In honor of my inaugural post featuring a story from my childhood, it is a particularly long one – more of a story than an anecdote, but also one of our favorite memories to retell. I hope you enjoy this glimpse into my previous life!
No one was to go out alone at night. Adult or child, it didn’t matter. We all knew from Peppercorny’s (our dachshund/chihuahua mix) behavior and specific droppings around our campsite, also known as Tent City, that there was a curious bear that lived nearby and occasionally visited our temporary home. That particular night, Mom and Jen (one of the neighbors building a house next to us) wanted to make some phone calls. Living in tents in the middle of a forest didn’t do much for reception, but we had discovered one specific spot a short ways away that had enough reception to make a call, as long as we stood in one specific spot; it had therewith been christened Phone Booth Hill. During this particular excursion, as many as could fit in Jen’s car were going; specifically, Mom, Jen, Rhea, me, and, of course, the (then) baby, Arianna. We were safely at the Bronco, all standing next to one of the passenger doors, when there was the sound of snapping twigs up on the hill and Peppercorny began barking fiercely in the direction of the trees, rushing at them with all the ferocity his stumpy legs could muster.
Utter panic descended upon us as we realized it was likely the bear, and the already dark night seemed to close in around us as we all discovered that we would never be the heroes in an actual story. All four of us began screaming at the top of our lungs as we simultaneously tried to push our way into the only currently open door, doing our best to shove the others out of the way. Mom’s cry in particular was heard above the rest as she tried to reason with our frozen brains as to why she should live and we should die: “I HAVE A BABY! I HAVE A BABY!”
Needless to say, her argument didn’t register with us and made not one iota of difference. Finally, Jen had a sensible thought and left the three of us struggling to get into the backdoor as she extricated herself and jumped in the driver’s seat, slamming the door behind her. Almost immediately after, Mom seemed to realize there was actually another side, and she went running around the Bronco and leaped into the front passenger seat with the baby, while Rhea managed to shove her way past me and jumped in the back passenger seat, closing the door in my face.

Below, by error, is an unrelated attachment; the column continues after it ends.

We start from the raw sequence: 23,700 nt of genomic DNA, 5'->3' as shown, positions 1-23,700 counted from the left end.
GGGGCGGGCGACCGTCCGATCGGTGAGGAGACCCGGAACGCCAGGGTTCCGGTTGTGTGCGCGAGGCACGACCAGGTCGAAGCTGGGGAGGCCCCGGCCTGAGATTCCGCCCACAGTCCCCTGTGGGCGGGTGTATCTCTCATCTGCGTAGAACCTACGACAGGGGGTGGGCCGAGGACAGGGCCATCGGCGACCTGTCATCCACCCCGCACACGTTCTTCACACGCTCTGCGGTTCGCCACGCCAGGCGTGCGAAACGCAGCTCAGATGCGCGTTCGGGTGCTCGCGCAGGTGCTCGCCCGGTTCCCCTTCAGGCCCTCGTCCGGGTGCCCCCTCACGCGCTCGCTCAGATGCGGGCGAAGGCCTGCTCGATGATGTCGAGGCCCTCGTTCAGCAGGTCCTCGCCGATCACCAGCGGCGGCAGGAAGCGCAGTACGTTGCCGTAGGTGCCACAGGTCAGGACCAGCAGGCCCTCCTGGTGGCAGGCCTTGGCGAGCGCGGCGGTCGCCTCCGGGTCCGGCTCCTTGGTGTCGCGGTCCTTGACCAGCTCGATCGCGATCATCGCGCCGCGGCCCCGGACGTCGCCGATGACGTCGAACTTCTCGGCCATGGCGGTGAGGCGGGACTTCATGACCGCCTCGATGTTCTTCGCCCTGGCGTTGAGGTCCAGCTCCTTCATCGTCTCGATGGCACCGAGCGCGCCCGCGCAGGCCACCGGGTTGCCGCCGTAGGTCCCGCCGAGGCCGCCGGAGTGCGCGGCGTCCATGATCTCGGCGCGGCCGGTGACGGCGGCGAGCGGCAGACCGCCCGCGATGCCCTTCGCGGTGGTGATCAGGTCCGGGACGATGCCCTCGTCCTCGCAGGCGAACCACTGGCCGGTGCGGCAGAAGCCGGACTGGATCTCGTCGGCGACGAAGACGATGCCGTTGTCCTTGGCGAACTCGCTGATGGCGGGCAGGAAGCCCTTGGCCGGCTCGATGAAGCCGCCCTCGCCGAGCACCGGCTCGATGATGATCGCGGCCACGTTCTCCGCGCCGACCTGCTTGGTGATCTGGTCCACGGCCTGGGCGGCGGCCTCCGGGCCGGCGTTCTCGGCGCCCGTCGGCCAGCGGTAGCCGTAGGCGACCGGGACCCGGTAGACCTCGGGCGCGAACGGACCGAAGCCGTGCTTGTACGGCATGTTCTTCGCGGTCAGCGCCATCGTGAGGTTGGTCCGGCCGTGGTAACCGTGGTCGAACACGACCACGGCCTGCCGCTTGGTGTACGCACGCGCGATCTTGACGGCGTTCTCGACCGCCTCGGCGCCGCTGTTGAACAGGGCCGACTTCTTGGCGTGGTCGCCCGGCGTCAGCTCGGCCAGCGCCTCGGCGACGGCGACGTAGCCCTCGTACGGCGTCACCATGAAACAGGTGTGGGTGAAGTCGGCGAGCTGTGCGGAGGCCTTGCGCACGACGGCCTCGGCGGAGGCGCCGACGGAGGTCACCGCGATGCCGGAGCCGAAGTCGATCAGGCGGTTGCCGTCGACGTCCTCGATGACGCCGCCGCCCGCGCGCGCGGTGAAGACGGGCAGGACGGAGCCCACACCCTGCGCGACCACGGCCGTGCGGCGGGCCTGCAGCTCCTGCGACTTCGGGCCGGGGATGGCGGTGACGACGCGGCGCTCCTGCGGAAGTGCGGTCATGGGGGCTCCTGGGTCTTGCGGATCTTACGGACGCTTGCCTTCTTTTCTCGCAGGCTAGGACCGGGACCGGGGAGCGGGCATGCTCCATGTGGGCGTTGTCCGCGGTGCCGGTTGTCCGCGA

What was a screaming, writhing mess a moment before was now utter silence and I froze as I realized I was alone in the dark, outside the suburban, without even the safety of the flashlight that had been creating wild streams of light around us as we attempted our escape. I am not sure how long I stood frozen in horror, sure a bear was about to descend upon me (although, if he hadn’t been scared off by our blood-curdling screams by now, then perhaps he deserved the meal?), but it likely wasn’t long because by the time I figured out that there WAS actually another door on the other side and ran around to it, everyone was still sitting in semi-shock in their seats.
As the reality of our safety began settling in, rather sheepish looks began to be exchanged as we realized how readily we had given up the lives of family and friends in attempts to save ourselves. Thankfully, we were all to blame, though I didn’t hesitate to point out how I was the last one standing, and our nerves shortly after relieved themselves in laughter as we mentally relived that scene.
We did eventually calm down enough to make it to Phone Booth Hill and make said phone calls, and both Papa and Jen’s husband were roundly scolded when we got back for failing to hear what could have been our demise. By the time all was said and done, we almost convinced ourselves that it might have been nothing. But the next morning, there was a large rip in our cooking tent that could only have been made by a bear.